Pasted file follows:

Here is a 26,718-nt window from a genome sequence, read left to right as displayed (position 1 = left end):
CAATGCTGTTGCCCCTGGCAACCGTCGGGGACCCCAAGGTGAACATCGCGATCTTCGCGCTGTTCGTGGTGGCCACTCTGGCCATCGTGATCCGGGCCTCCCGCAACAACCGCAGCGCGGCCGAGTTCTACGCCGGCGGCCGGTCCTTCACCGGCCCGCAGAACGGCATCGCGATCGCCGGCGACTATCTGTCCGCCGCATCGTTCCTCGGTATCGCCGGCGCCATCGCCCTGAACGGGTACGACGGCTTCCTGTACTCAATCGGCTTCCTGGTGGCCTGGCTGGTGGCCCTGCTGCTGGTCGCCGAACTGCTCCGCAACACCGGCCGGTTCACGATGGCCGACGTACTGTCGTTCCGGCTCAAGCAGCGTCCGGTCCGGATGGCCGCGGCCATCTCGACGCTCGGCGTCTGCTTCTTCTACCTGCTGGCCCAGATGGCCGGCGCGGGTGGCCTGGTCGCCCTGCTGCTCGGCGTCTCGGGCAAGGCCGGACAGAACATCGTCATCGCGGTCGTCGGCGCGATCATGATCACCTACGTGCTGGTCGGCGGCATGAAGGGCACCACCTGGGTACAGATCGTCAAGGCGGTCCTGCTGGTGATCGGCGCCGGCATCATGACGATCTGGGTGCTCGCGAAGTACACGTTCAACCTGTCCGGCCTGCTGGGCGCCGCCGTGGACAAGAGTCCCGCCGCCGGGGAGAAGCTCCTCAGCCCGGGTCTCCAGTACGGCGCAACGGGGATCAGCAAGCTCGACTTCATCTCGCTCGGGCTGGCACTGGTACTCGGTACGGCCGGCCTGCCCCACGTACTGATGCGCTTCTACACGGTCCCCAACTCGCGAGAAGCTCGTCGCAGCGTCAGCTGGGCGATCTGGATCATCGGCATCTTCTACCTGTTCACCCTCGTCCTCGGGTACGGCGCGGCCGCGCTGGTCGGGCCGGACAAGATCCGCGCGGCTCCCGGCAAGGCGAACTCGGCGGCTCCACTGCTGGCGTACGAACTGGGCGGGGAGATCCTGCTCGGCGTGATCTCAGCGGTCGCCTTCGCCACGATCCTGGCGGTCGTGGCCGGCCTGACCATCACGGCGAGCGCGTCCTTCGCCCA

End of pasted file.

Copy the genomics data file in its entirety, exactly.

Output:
Here is a 26,718-nt window from a genome sequence, read left to right as displayed (position 1 = left end):
CAATGCTGTTGCCCCTGGCAACCGTCGGGGACCCCAAGGTGAACATCGCGATCTTCGCGCTGTTCGTGGTGGCCACTCTGGCCATCGTGATCCGGGCCTCCCGCAACAACCGCAGCGCGGCCGAGTTCTACGCCGGCGGCCGGTCCTTCACCGGCCCGCAGAACGGCATCGCGATCGCCGGCGACTATCTGTCCGCCGCATCGTTCCTCGGTATCGCCGGCGCCATCGCCCTGAACGGGTACGACGGCTTCCTGTACTCAATCGGCTTCCTGGTGGCCTGGCTGGTGGCCCTGCTGCTGGTCGCCGAACTGCTCCGCAACACCGGCCGGTTCACGATGGCCGACGTACTGTCGTTCCGGCTCAAGCAGCGTCCGGTCCGGATGGCCGCGGCCATCTCGACGCTCGGCGTCTGCTTCTTCTACCTGCTGGCCCAGATGGCCGGCGCGGGTGGCCTGGTCGCCCTGCTGCTCGGCGTCTCGGGCAAGGCCGGACAGAACATCGTCATCGCGGTCGTCGGCGCGATCATGATCACCTACGTGCTGGTCGGCGGCATGAAGGGCACCACCTGGGTACAGATCGTCAAGGCGGTCCTGCTGGTGATCGGCGCCGGCATCATGACGATCTGGGTGCTCGCGAAGTACACGTTCAACCTGTCCGGCCTGCTGGGCGCCGCCGTGGACAAGAGTCCCGCCGCCGGGGAGAAGCTCCTCAGCCCGGGTCTCCAGTACGGCGCAACGGGGATCAGCAAGCTCGACTTCATCTCGCTCGGGCTGGCACTGGTACTCGGTACGGCCGGCCTGCCCCACGTACTGATGCGCTTCTACACGGTCCCCAACTCGCGAGAAGCTCGTCGCAGCGTCAGCTGGGCGATCTGGATCATCGGCATCTTCTACCTGTTCACCCTCGTCCTCGGGTACGGCGCGGCCGCGCTGGTCGGGCCGGACAAGATCCGCGCGGCTCCCGGCAAGGCGAACTCGGCGGCTCCACTGCTGGCGTACGAACTGGGCGGGGAGATCCTGCTCGGCGTGATCTCAGCGGTCGCCTTCGCCACGATCCTGGCGGTCGTGGCCGGCCTGACCATCACGGCGAGCGCGTCCTTCGCCCA